Daniel Ellsberg gave the White House and the world quite a shock in 1971 when he leaked 7,000 classified pages of a Defense Department report outlining the full extent of the U.S. role in Vietnam to the New York Times. The documents revealed that the federal government had been steeped much deeper in battle in Vietnam than the public had been told, and that presidents had acted unconstitutionally to carry out their plans. Ellsberg was charged with espionage, theft, and conspiracy, and the federal government sued to stop newspapers from publishing the leaked documents. Ultimately, the charges were dropped, and the government lost its case in the Supreme Court. Since then, Ellsberg's political activism has gotten him arrested 70 times, as well as earned him several awards. This week he visits Minnesota to discuss dissent.
CP: Does anyone with information that American citizens should have about potential wars or governmental misdeeds have a responsibility to go public, even if it's a great risk to them?
DE: Not at all. There are secrets that should be kept, certainly. I'll give you an example: the name "Valerie Plame Wilson." I would never have put that name out there and I don't know any colleagues that would have been so stupid to undermine an operation that was aimed at discovering peripheration and stopping it. The premise here is that in the case of a war like Iraq, as in Vietnam, there are hundreds and perhaps thousands of people who are well aware that the documents in their own office safes would disprove statements the president is making in order to manipulate Congress into an illegal, hopeless, doomed war in which many people will be condemned to death, both Americans and others—millions of Vietnamese and perhaps more than a million Iraqis by now. By manipulating them falsely into an aggressive war, he's violated his oath of office to uphold the Constitution, and when they keep silent about their knowledge of that situation, they are themselves violating their own oath to support and defend the Constitution. I'm doing my best to really put out the message to people in that position: Don't do what I did. Don't wait till bombs are falling in Iran or a new war is started wrongly or thousands more people have died when you know that your bosses are lying to the public.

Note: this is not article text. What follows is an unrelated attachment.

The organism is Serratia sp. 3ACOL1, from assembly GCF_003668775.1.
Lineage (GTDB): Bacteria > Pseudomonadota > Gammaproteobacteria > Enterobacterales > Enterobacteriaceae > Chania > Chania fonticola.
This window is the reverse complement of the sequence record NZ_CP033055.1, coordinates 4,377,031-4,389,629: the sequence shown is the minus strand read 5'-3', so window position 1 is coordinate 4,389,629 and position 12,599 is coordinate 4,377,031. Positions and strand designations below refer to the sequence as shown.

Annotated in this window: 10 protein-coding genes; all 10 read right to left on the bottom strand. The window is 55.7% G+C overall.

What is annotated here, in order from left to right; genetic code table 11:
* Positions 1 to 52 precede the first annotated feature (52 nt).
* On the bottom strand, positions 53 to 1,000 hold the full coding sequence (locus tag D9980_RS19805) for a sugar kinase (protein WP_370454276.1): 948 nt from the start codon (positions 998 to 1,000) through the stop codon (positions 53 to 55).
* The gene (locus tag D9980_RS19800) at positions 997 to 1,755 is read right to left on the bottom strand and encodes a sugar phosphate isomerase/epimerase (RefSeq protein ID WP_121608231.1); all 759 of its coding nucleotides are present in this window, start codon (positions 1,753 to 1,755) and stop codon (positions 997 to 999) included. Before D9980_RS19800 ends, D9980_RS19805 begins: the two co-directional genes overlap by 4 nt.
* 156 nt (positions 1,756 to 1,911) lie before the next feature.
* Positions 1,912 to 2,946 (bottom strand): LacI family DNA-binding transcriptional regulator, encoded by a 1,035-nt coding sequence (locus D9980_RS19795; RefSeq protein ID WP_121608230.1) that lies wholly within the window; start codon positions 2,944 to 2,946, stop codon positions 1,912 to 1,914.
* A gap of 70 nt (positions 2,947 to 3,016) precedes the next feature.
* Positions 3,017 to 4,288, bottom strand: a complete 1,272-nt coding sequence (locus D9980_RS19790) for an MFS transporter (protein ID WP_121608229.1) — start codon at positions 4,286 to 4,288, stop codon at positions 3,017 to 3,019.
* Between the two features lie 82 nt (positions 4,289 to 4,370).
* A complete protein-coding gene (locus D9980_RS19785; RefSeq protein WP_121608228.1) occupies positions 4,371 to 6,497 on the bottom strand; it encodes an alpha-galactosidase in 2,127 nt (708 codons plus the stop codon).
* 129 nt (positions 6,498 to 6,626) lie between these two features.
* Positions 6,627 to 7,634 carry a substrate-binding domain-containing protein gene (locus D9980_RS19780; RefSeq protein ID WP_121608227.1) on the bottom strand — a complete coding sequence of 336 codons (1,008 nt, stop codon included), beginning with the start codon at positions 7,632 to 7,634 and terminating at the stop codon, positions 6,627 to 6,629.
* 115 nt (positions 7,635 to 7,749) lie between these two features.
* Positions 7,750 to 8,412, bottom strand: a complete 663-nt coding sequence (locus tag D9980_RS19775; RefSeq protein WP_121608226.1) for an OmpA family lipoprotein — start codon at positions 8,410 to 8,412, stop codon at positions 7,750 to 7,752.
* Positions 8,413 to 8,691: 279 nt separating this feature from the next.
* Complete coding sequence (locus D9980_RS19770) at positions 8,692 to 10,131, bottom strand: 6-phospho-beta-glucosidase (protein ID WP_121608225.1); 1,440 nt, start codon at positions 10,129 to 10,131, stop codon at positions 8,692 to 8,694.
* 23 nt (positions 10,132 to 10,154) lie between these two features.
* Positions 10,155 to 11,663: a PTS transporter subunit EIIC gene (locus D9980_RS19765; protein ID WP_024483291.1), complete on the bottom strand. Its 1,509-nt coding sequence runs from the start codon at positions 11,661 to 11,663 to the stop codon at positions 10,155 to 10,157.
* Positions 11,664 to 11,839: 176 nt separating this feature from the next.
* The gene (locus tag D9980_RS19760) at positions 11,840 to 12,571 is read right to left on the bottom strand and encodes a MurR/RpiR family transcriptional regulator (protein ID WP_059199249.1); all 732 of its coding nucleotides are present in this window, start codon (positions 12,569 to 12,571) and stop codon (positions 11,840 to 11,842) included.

CP: Can America's next military disaster be stopped today if people just come forth with information that they have?
DE: There would be no guarantee of that, because we have seen a lot of examples of sufficient proof coming out with Congress ignoring it and doing nothing about it. But I think it's necessary and has a chance to succeed. For example, when the national intelligence analysts a few months ago threatened to resign and go public if the new National Intelligence Estimate, which concluded that Iran was not producing nuclear weapons and had not been for some years, was not made public. If they hadn't threatened to resign, that report would not have become public, and I think we'd be closer than we are to going to war against Iran right now. Even so, as I said, their action doesn't guarantee that the president won't just go ahead on his own terribly misguided belief that he has unlimited power as commander-in-chief, that he's virtually a king, despite the passage of the Constitution two centuries ago. That's his sincere belief, and if we let him act on that, he'll be right, he's a king.
CP: Do you consider yourself to be a political radical?
DE: I believe in democracy. I believe that our Constitution, despite its shortcomings and flaws, which are significant, has some marvelous innovations in it. The idea of forbidding laws to be written that would infringe on freedom of speech and freedom of the press was an amazing political invention. It was certainly radical in its time. I'd almost have to say it's radical right now, because clearly Congress and much of the public has gotten tired of these kinds of freedoms and the courage and effort it takes to sustain them. So you could say that I am a radical democrat, small d, in that I really believe in regaining the kinds of protections and tyranny usurpation that were meant to be built into our Constitution. I would not have said there was anything radical about that when I was growing up 60 years ago, but I'm afraid it's radical now in the sense of going back to roots, and our roots are in the concept of democracy. That's not a system I want to see change.
Daniel Ellsberg and political science professor Larry Jacobs will discuss dissent and democracy as part of the U of M's Great Conversation Series.
Tue., Feb. 26, 7:30 p.m., 2008